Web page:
They found the retailer guilty on four charges of breaching air navigation rules.
Southwark crown court carried out full sentencing of Amazon UK Services Ltd. The fine was £65,000.
The dangerous products included flammable aerosols and lithium-ion batteries. The offences took place over a period between the beginnings of 2014 up to June 2015.
Their guilty verdict applies to causing dangerous goods delivered for carriage in an aircraft.
The Civil Aviation Authority (CAA) confirmed the breach of air navigation and UK flying rules. It was the CAA who brought about the prosecution. They cited the air navigation (dangerous goods) regulations 2002.
UK air transportation laws govern the handling of how dangerous goods during flights. The law also relates to the classification, packaging, and labelling of these goods. Not to mention the dangerous goods training completed by staff packing and sending them.
A spokesperson for Amazon commented: The safety of the public, our customers, employees and partners is an absolute priority. We ship millions of products every week. We have confidence in the sophisticated technologies and processes developed to detect potential shipping hazards. We are working to further improve and continue to work with the CAA in this area.”
Original News Article
Amazon receives an indictment for the way it transports ‘potentially’ dangerous goods in aircraft. It included items such as batteries used to power mobile phones and laptops.
The CAA in Britain brought about the accusation against them. It emphasizes the risk of a plane crash if batteries or other hazardous materials caught fire during a flight.
The Civil Aviation Authority in the United Kingdom accused Amazon of breaking international shipping laws.
Transportation of dangerous products includes aerosols and batteries. Even car screen wash liquids pose a potential fire risk on planes.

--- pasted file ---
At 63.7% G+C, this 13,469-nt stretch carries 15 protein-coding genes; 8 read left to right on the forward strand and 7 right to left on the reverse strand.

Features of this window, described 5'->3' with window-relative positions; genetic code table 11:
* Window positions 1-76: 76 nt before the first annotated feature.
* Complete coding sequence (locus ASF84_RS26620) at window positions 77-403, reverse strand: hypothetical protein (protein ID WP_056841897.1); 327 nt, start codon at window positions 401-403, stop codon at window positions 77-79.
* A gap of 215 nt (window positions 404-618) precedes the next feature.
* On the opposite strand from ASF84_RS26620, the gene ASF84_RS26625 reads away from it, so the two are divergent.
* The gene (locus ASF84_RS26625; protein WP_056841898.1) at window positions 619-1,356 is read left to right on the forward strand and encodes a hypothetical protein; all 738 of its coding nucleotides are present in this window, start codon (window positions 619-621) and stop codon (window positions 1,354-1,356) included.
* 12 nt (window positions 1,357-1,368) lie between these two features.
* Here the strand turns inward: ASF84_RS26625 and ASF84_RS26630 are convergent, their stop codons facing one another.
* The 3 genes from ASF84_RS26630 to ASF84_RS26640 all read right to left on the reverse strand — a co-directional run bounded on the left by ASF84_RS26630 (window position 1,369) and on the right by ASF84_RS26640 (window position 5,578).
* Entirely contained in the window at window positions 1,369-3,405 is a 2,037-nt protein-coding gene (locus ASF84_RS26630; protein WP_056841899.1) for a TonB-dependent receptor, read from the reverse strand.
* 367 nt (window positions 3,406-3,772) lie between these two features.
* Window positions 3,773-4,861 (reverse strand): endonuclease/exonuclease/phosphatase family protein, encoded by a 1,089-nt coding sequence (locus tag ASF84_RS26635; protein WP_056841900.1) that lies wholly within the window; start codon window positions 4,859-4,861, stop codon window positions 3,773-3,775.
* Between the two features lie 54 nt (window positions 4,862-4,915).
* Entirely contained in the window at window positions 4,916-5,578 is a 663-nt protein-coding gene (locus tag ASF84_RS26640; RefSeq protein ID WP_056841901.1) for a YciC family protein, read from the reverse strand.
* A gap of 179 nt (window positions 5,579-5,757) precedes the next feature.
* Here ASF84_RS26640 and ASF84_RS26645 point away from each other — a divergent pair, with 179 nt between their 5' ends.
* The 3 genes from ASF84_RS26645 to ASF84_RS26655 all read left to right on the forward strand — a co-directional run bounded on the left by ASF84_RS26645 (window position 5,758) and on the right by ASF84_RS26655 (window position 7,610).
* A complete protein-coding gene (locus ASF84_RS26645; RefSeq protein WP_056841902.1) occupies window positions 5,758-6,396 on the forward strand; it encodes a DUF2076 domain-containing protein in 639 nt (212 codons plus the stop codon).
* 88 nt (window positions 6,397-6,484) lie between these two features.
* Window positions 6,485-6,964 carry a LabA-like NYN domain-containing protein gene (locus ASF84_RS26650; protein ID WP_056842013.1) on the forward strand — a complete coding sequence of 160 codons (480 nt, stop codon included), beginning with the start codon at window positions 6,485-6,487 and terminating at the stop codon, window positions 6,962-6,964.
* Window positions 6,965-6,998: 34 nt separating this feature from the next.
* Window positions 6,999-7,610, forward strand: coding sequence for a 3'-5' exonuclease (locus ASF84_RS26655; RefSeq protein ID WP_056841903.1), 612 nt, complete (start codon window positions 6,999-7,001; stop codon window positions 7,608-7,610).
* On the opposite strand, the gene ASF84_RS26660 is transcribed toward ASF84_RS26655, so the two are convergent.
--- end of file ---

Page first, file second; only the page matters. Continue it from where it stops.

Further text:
Despite these claims, a report suggests that Amazon disputed the indictment. They also deny any wrongdoing.
The company’s legal representatives entered a ‘not guilty’ plea. There were 11 counts relating to the charges. Stringent aviation rules in the UK prevent companies from shipping such items if they know they could be unsafe.
The legal case draws particular attention to a specific range of lithium ion batteries. They get used most to power computer laptops and modern mobile phones. These devices are quite common among travellers. But, it could be a catastrophic result if a lithium ion battery overheats in flight.
Lithium Battery Overheating Risk
There is an inherent risk of lithium batteries overheating. If they catch fire they can burn out of control once alight because of the way they get made. There have been several recorded cases where batteries have caught fire on a plane.
In fact, there have been a few notable plane crashes after onboard fires. One was in 2010. A UPS freighter crashed in Dubai and one in 2011 attributed to an Asiana Airlines freighter. The Boeing 787 Dreamliner was initially grounded over lithium ion battery fire safety issues on airplanes.
Lithium Ion Batteries Grounded the Dreamliner in 2013
The National Transportation Safety Board (NTSB) created this article following the onboard fire.
“It was 10:21 a.m. on Jan. 7, 2013. It was about a minute after all 183 passengers and 11 crew members from Japan Airlines Flight 008 disembarked at Boston’s Logan International Airport. A member of the cleaning crew spotted smoke in the aft cabin of the Boeing 787-8.
A mechanic opened the aft electronic equipment bay of the plane as it parked at the airport gate. He saw billowing smoke and flames coming from the batteries for the 787’s auxiliary power unit (APU).
He tried to use a fire extinguisher, but the blaze didn’t go out. The culprit was a lithium-ion battery manufactured by GS Yuasa. They found it to be under a condition known as a thermal runaway. This occurs when the heat from a failing cell causes itself and surrounding cells to fail. In turn, thereby generating more heat.”
Jeff Bezos is CEO at Amazon and he provided this statement following the indictment.
“The safety of the public, our customers, employees and partners is an absolute priority. We are confident in our safety programs. Even so, we continue reviewing and improving them.”
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